May 21, 2012

Capsized on Caribou Lake

Capsizing a canoe is rarely a choice, and it's also rare that one would make that choice in May. But this has been a really warm spring, and therefore, I think the decision was correct. I'm not sure I would've made the same choice, given the chance, but it's impossible to know.

Erik and I wanted to put some walleyes in the freezer so we paddled four miles out to the far end of Caribou Lake the other afternoon with dark clouds to the north and calm winds out of the south. It was an ideal afternoon for paddling. We passed four guys on the portage over from Clearwater carrying their loaded canoes in teams of two. They hadn't caught any walleyes. I wondered why they were leaving the lake now... primetime was near. We saw four other canoes on the lake as we paddled east, one of them had a stringer of fish hanging off the back of the boat, and every campsite was occupied. The lake was busy. The air was very warm, the water was also warm. We got to our spot and started jigging minnows, and I caught a little pike right away. A saw-whet owl squeaked at us from the hilltops. I switched to one of the bigger creek chubs, hoping for something monstrous. But nothing happened.

There was not enough wind for drifting. Eventually we gave up on live bait and decided to be more aggressive. We started trolling crankbaits along our favorite section of shoreline. On the second pass Erik caught a nice 16-inch walleye. I took the picture above and Erik put the fish on the stringer. Luckily the camera is waterproof. I put it in my pocket, then I bombed my rapala away from shore, and then I heard a commotion and the canoe rocked quickly to the left and then hard back to the right, all the way over on its side, and I twisted my neck to keep my eyes level with the water as it touched my right knee, and then my arm... I sort of jumped out and pushed back on the canoe to keep it from rolling completely and the water was not so warm anymore. I spun around and Erik was in the water behind me. Either I couldn't breath or I couldn't talk, I wasn't sure. We were in deep water but fairly close to the shoreline, and somehow everything had stayed in the boat besides us. Even my fishing pole was floating in the boat, which was filled with water but upright. I'm not sure how it ended up there. I still couldn't talk, but we both started swimming for shore with the boat on our right, my knee-boots were full of water but I didn't have difficulty swimming. Then we were on the rocks and we gathered our gear by the cedar roots. Finally I caught my breath, the shock of the cold water loosened its grip on me.

What happened?

The walleye almost got away. I mentally tied the stringer to the canoe but I guess I didn't, Erik said, and I looked down and saw the walleye swimming away with the stringer, so I decided to dive in after it. I had to laugh. I tried picturing it. What would I have done? He said he caught it by the last loop on the stringer somehow. I knew we would capsize, he continued, but I jumped in anyways. I couldn't let that walleye and stringer get away.

We still had an hour of daylight left so we wrung the water out of our clothes, I emptied my boots, and then we got back in the canoe and resumed fishing. The saw-whet chimed again. The air was still really warm so we were fine even though we were still wet. It had been years since I had capsized, and Erik had never capsized before. We made it through 300 miles of Quetico together, with a fully-loaded canoe across diabolic waves and never came close to capsizing... We laughed, thinking about what the people on the campsites on the opposite shoreline were saying about the show. Well, I said, we gave them a professional demonstration on how to handle the situation.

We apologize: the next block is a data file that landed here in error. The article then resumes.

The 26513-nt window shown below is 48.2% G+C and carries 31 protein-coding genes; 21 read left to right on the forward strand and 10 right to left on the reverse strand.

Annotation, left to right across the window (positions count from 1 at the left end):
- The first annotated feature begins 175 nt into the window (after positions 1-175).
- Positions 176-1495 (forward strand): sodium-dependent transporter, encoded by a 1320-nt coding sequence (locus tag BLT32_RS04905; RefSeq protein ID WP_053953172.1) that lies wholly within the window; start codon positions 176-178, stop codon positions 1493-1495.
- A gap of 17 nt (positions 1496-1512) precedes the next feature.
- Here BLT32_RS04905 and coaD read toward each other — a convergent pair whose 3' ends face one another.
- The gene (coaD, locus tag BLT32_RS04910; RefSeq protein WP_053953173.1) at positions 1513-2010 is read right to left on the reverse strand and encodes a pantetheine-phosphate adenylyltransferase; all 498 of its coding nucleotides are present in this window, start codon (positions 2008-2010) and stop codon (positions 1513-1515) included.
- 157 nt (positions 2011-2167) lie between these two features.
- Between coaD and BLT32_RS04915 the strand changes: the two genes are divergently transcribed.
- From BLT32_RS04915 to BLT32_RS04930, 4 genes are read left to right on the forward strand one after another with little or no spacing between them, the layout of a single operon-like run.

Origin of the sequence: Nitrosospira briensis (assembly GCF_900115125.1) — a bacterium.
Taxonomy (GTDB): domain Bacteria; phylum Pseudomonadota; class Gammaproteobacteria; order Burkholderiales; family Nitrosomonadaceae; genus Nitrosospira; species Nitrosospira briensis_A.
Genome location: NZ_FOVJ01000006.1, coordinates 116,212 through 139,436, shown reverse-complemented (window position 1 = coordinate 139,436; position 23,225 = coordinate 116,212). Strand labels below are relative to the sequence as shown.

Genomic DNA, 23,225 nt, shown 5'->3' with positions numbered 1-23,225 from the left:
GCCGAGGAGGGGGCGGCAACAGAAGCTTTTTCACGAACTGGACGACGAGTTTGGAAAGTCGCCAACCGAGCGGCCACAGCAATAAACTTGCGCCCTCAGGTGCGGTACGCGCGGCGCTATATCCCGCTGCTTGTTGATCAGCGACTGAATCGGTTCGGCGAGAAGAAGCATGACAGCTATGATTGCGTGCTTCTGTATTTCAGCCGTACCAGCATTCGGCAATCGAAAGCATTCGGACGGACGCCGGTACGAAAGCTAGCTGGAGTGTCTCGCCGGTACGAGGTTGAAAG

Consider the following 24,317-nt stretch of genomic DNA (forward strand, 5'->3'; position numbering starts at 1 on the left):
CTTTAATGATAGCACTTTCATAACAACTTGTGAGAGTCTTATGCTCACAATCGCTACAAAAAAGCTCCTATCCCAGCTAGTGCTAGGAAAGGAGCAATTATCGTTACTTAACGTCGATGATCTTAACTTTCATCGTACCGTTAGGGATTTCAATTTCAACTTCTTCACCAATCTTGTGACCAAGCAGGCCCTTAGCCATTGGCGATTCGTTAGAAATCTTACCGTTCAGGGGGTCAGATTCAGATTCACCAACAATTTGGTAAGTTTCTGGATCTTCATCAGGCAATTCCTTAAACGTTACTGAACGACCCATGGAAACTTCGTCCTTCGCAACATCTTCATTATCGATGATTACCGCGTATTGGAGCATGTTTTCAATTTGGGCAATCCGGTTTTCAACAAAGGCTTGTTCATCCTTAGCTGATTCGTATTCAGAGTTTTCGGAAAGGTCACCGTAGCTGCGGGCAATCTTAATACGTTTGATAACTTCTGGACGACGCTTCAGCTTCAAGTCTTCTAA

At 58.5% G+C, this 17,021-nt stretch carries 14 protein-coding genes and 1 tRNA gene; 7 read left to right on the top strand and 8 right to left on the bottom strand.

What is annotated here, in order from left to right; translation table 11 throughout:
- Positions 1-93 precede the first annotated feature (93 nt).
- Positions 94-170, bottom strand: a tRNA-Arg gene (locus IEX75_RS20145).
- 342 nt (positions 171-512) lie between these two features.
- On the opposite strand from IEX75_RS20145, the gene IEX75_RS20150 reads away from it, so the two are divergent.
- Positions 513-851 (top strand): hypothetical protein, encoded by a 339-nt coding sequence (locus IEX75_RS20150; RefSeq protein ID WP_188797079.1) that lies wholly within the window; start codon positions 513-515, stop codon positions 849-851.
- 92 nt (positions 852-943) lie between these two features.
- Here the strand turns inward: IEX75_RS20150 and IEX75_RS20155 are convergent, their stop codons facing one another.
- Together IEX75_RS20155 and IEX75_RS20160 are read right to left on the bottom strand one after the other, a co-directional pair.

After a few more passes and no fish, we turned for home one final time, and just before we ran up into shallower water I felt a ting-ting, and then a heavy strike. I set the hook and gave a yep, calling for the net. And then we had a second 16-inch walleye! Erik attached it to the stringer and then threw the stringer safely in the bottom of the boat. The sun was down and we had about an hour of visible light so we gave maximum effort across the three miles of Caribou Lake. We had just enough light to keep the headlamps in our pockets through the portage, which was good since they may have not worked anyways, and as we finished the final mile of paddling on Clearwater a planet rose and shined brightly in the west - probably Mars. Back at camp we cleaned our meat, and then I drove back to my cabin and put on dry clothing. It was well after ten. I had the next day off. I was mighty thirsty. My arms felt electric.

May 7, 2012

Nighthawk Lake

The rain stopped on Saturday afternoon so I took a hike in search of The Big Black Boulder. After swamping my boots and locating the large erratic, I came upon a small lake that looked appealing with Lima Mountain in the background. I did some research back at the cabin. Nighthawk Lake has pike and walleye and, since it is a long way from other lakes within the BWCA, and over a mile from the nearest access point, I am guessing it never gets fished. Although I will probably chase lakers on Minnesota Fishing Opener this Saturday, I plan on coming back to Nighthawk with a canoe and some big bucktails in the near future.

Full logbook entry from the hike and more pictures on Wild Almanac.